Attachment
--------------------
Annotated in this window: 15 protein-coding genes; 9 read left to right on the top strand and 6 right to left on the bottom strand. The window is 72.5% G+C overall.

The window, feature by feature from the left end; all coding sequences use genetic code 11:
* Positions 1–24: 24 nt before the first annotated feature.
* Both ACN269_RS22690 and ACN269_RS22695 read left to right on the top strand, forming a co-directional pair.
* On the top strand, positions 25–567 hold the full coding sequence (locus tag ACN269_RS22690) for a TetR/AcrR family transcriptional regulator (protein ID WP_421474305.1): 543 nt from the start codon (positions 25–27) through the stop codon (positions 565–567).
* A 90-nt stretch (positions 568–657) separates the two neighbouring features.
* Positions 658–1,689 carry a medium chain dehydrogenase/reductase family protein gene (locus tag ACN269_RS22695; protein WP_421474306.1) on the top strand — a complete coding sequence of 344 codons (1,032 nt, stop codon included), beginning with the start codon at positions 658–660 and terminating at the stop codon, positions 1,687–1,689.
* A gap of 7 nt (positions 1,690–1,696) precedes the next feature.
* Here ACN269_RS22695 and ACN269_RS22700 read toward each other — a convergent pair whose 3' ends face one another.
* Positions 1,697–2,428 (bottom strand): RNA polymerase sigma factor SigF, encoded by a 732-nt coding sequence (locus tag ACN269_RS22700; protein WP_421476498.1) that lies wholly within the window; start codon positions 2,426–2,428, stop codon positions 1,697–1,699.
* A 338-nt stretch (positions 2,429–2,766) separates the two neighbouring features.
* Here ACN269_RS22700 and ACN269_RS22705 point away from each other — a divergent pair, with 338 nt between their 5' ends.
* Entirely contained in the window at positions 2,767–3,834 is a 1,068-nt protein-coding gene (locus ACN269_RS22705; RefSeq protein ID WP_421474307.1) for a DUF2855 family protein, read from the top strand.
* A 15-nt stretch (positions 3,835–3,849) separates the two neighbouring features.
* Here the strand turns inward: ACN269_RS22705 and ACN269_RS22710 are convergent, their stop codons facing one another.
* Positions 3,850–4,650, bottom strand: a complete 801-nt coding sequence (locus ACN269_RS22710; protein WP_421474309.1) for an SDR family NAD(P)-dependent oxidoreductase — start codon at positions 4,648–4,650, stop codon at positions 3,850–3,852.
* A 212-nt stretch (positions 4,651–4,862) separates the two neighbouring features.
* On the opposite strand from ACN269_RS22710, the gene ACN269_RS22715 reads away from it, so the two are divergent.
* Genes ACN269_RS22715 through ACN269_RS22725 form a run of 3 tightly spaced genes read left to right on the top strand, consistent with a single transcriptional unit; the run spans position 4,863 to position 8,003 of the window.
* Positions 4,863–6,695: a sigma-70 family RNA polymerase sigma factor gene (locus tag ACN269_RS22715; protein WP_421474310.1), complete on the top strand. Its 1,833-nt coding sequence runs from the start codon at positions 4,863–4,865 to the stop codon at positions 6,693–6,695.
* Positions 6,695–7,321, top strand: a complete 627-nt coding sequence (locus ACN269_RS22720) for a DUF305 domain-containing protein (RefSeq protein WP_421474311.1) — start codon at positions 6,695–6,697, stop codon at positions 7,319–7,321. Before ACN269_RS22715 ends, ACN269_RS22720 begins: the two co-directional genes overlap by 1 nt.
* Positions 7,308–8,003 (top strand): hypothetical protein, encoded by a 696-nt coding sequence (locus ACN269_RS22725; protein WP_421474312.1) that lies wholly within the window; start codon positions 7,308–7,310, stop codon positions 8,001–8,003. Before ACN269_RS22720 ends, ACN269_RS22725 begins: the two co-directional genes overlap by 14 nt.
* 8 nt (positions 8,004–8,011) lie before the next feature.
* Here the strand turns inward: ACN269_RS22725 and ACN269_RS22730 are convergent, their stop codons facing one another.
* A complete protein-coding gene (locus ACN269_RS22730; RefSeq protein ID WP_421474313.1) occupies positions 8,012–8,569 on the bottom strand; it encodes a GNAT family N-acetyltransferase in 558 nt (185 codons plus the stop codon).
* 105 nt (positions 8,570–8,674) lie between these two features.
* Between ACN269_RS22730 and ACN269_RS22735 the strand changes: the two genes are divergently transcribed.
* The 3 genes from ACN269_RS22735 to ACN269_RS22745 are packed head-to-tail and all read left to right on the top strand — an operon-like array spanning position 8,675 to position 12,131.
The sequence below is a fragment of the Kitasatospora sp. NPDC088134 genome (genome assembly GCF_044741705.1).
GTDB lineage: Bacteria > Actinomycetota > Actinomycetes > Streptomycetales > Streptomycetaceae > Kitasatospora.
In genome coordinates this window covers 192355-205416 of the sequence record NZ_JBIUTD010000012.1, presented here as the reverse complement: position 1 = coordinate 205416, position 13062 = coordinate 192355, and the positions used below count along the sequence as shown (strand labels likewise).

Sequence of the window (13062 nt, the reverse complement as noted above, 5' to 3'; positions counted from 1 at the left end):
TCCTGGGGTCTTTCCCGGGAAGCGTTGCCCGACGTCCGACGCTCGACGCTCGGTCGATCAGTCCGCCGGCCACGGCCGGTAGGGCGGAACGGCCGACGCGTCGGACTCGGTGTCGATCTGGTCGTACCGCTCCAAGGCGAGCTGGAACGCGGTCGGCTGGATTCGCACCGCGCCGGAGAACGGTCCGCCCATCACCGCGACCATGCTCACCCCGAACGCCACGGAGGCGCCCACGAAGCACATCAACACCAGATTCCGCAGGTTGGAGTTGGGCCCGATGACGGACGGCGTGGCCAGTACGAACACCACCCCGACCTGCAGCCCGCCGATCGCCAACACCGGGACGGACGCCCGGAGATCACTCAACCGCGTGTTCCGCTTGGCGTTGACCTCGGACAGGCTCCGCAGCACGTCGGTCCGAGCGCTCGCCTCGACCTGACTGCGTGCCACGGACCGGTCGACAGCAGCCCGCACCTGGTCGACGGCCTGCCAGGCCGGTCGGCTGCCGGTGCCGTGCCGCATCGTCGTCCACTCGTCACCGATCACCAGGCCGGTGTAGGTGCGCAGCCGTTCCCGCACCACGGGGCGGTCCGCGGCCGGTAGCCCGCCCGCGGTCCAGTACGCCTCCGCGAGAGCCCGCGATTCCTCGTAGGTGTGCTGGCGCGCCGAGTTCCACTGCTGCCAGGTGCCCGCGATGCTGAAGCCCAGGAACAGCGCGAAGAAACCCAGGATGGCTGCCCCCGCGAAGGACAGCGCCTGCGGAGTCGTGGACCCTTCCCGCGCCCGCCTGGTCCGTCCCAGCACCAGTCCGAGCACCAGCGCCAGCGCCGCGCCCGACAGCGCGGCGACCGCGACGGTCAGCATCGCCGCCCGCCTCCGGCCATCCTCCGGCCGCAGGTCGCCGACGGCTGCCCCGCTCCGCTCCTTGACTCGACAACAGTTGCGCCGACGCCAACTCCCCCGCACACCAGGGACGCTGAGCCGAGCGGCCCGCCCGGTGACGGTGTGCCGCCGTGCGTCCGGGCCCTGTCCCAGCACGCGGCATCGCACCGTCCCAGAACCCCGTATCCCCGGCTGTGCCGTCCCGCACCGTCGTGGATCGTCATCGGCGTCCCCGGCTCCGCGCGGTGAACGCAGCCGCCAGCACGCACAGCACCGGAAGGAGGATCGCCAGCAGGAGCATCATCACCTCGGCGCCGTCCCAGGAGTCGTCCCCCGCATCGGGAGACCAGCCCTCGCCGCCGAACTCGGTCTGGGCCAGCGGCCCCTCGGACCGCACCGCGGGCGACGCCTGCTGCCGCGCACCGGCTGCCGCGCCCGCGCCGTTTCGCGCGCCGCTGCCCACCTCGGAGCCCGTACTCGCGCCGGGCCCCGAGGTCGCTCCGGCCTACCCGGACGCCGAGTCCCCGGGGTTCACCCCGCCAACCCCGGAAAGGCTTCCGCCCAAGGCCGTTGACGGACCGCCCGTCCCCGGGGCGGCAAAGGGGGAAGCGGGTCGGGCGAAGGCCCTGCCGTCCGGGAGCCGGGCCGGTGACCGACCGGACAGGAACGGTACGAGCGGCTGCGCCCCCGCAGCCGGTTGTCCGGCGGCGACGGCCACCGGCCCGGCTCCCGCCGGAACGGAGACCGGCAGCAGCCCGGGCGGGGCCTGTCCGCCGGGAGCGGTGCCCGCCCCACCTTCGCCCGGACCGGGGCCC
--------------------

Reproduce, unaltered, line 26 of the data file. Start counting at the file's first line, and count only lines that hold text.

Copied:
* 105 nt (positions 8,570–8,674) lie between these two features.